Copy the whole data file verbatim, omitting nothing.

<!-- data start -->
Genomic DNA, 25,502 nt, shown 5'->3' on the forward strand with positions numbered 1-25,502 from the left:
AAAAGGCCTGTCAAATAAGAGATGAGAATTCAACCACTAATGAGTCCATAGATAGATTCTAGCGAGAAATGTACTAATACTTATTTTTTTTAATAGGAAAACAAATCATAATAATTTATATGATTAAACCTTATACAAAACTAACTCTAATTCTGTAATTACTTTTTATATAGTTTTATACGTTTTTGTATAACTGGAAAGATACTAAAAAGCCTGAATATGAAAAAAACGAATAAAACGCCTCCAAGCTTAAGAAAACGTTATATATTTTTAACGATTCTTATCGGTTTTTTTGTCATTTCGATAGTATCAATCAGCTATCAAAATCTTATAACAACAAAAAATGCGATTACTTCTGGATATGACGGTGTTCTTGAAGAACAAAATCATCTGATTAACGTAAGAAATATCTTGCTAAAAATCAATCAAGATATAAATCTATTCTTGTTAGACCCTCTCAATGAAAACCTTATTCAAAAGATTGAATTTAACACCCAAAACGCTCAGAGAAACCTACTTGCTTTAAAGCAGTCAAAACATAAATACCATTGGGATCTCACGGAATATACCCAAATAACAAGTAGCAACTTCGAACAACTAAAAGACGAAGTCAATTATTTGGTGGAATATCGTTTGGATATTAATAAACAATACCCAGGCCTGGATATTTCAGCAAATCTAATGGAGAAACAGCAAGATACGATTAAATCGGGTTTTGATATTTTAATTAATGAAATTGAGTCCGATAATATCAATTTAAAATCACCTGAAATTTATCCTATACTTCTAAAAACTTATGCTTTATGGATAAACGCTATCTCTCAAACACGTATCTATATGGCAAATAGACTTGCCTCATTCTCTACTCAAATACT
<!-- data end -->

Genomic DNA, 25,502 nt, shown 5'->3' on the forward strand with positions numbered 1-25,502 from the left:
AAAAGGCCTGTCAAATAAGAGATGAGAATTCAACCACTAATGAGTCCATAGATAGATTCTAGCGAGAAATGTACTAATACTTATTTTTTTTAATAGGAAAACAAATCATAATAATTTATATGATTAAACCTTATACAAAACTAACTCTAATTCTGTAATTACTTTTTATATAGTTTTATACGTTTTTGTATAACTGGAAAGATACTAAAAAGCCTGAATATGAAAAAAACGAATAAAACGCCTCCAAGCTTAAGAAAACGTTATATATTTTTAACGATTCTTATCGGTTTTTTTGTCATTTCGATAGTATCAATCAGCTATCAAAATCTTATAACAACAAAAAATGCGATTACTTCTGGATATGACGGTGTTCTTGAAGAACAAAATCATCTGATTAACGTAAGAAATATCTTGCTAAAAATCAATCAAGATATAAATCTATTCTTGTTAGACCCTCTCAATGAAAACCTTATTCAAAAGATTGAATTTAACACCCAAAACGCTCAGAGAAACCTACTTGCTTTAAAGCAGTCAAAACATAAATACCATTGGGATCTCACGGAATATACCCAAATAACAAGTAGCAACTTCGAACAACTAAAAGACGAAGTCAATTATTTGGTGGAATATCGTTTGGATATTAATAAACAATACCCAGGCCTGGATATTTCAGCAAATCTAATGGAGAAACAGCAAGATACGATTAAATCGGGTTTTGATATTTTAATTAATGAAATTGAGTCCGATAATATCAATTTAAAATCACCTGAAATTTATCCTATACTTCTAAAAACTTATGCTTTATGGATAAACGCTATCTCTCAAACACGTATCTATATGGCAAATAGACTTGCCTCATTCTCTACTCAAATACT